Mirror, Mirror on the Page

Identity and Subjectivity in Spanish Women's Poetry (1975-2000)
Michael W. Mudrovic
Lehigh University Press - Mirror Mirror on the Page
Spanish poetry written by women began to flourish in the years following the death of Francisco Franco in 1975 and continued well through the next two decades. In many instances these poets portray another female figure in the text, suggesting that the page functions as a mirror for the woman who is writing. Through an interplay of similarity and differences with the reflected image, poets use the page to "reflect" on their identity and subjectivity, and to inscribe themselves in the new, democratic Spain as both poets and women. Mirror, Mirror on the Page proffers an in-depth investigation of works by eight poets to demonstrate the function of the page as mirror.
Some of the works chosen for analysis are "canonical" texts in twentieth-century Spanish poetry, whereas others are less well known and less widely distributed in the lyric context. All exemplify different tendencies synchronically while racing a diachronic shift in emphasis as women's position in democratic Spain has evolved and grown. On the one hand, María Victoria Atencia's Marta & María, Ana Rossetti's Los devaneos de Erato, Blanca Andreu's De una niÑa de provincias, and Luisa Castro's Los versos del eunuco have attained wide readership. In comparison, Allmudena Guzmán's Usted, Margarita Merino's Baladas del abismo, Amalia Bautista's Cárcel de amor, and Maite Pérez Larumbe's Mi nombre verdadero are less well known. Nonetheless, each of these works takes a different approach to the page as mirror and exemplifies the versatility of this approach to writing and reading these poems. Whether portraying an historical figure such as Lou Andreas-Salomé, biblical women such as Martha and Mary, literary figures such as Diotima or Emma Bovary, mythological characters, or even male figures, a "dialogue" between the implied author and the figure represented in the poem leads to rejection and/or acceptance of different roles, personalities, social positions, and life possibilities for women in contemporary Spain.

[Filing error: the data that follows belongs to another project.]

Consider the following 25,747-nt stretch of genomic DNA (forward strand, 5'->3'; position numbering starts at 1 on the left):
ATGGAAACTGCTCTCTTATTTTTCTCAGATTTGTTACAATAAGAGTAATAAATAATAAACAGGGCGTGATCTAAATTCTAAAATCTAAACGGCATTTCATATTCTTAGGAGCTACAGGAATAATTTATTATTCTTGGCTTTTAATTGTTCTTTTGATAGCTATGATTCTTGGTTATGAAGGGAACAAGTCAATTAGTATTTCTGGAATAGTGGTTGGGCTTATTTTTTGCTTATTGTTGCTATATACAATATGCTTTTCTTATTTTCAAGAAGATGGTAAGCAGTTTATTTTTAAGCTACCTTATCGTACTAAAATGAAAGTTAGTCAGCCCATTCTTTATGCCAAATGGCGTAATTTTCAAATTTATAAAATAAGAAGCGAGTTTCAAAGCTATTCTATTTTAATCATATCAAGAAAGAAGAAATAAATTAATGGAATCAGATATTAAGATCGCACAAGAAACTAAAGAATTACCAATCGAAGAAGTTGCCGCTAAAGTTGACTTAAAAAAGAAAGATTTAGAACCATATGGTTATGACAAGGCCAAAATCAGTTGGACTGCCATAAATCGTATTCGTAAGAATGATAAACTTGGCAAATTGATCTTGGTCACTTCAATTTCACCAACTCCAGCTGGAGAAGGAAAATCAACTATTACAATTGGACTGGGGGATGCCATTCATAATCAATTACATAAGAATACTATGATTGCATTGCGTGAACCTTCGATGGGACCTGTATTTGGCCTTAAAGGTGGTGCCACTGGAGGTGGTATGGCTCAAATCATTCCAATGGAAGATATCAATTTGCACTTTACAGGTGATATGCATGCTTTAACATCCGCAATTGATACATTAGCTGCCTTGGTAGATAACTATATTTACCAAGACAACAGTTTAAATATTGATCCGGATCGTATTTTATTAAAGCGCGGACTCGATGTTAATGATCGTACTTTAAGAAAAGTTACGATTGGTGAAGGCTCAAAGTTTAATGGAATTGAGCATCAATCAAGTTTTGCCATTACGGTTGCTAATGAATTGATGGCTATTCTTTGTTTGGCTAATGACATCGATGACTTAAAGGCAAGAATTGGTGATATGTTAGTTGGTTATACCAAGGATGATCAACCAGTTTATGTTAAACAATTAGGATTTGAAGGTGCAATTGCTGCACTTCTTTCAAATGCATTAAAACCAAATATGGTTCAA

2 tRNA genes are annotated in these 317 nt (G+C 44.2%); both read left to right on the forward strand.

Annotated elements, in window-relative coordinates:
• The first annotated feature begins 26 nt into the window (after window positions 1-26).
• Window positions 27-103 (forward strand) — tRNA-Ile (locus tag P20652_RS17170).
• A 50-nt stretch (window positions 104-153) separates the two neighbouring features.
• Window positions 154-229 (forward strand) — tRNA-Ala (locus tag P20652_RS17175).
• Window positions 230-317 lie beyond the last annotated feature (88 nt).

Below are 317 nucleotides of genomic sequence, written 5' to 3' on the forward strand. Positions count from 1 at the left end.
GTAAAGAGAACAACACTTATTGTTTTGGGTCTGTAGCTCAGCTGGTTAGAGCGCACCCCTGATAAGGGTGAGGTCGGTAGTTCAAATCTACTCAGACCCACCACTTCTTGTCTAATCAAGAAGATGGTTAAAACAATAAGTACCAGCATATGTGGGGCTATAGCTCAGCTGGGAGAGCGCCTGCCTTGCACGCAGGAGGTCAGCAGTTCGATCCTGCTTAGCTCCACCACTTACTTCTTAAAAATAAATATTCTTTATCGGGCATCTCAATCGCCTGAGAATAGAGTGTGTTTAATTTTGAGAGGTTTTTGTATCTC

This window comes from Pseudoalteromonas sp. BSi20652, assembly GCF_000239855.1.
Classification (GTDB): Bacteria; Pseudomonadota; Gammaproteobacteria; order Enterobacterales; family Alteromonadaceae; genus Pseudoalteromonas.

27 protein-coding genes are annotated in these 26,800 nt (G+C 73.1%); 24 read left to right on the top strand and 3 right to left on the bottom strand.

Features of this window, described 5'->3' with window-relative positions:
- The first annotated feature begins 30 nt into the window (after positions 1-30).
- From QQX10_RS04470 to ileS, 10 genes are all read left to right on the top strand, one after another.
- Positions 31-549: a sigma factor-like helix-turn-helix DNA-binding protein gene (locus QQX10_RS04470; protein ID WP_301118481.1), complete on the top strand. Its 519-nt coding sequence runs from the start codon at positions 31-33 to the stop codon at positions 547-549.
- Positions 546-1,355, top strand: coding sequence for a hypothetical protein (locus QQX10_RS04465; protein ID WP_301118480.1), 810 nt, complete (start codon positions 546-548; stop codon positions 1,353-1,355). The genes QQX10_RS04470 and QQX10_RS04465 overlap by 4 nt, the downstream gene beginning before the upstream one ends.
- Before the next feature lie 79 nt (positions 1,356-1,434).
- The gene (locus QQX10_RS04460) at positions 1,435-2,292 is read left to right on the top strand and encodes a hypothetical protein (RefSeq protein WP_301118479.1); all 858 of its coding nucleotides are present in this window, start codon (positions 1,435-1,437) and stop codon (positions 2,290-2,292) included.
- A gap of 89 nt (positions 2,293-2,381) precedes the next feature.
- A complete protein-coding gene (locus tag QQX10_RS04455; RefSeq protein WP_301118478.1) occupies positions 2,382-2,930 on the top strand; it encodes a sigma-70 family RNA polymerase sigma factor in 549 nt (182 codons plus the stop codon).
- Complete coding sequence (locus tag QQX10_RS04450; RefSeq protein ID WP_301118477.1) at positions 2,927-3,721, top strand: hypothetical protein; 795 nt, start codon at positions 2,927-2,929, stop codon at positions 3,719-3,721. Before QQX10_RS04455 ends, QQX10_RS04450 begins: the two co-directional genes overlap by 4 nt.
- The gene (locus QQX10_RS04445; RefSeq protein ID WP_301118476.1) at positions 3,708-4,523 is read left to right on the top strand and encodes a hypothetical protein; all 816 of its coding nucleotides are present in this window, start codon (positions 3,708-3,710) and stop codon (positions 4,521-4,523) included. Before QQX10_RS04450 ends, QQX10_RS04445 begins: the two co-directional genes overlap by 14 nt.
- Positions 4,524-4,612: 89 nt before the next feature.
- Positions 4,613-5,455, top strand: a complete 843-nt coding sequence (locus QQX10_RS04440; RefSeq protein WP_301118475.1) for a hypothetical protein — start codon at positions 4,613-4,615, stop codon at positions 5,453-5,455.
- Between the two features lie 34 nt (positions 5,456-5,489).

In the late 1970s and early 1980s women like Atencia and Rossetti attempt to ease their way out of Franco-era ideals of women by revealing double standards that prejudice women and limit them to more traditional roles. In the mid-1980s a new generation of women who come of age in the democratic era confront patriarchal structures still in place. They attack these structures with anger and resentment as evident in the works of Andreu, Castro, and Guzmán. As this movement gains momentum, the tone, expectations, and self-conceptualizations of women change in accord with a greater sense of autonomy and empowerment. Margarita Merino attacks provincial attitudes, whereas Amalia Bautista is bittersweet in her portrayals of women seeking to expand their sphere of activity. Maite Pérez Larumbe's re-vision of biblical women provides a fascinating comparison with Atencia as she looks at Martha and Mary and opens new possibilities for women through the redefinition of self and others.
As a book-length study of a pervasive theme in poetry of several Spanish women, this work will be a valuable resource and contribute to the discussion of post-Franco Spanish poetry.
9781611460377 (R&L)
9780934223843 (AUP)
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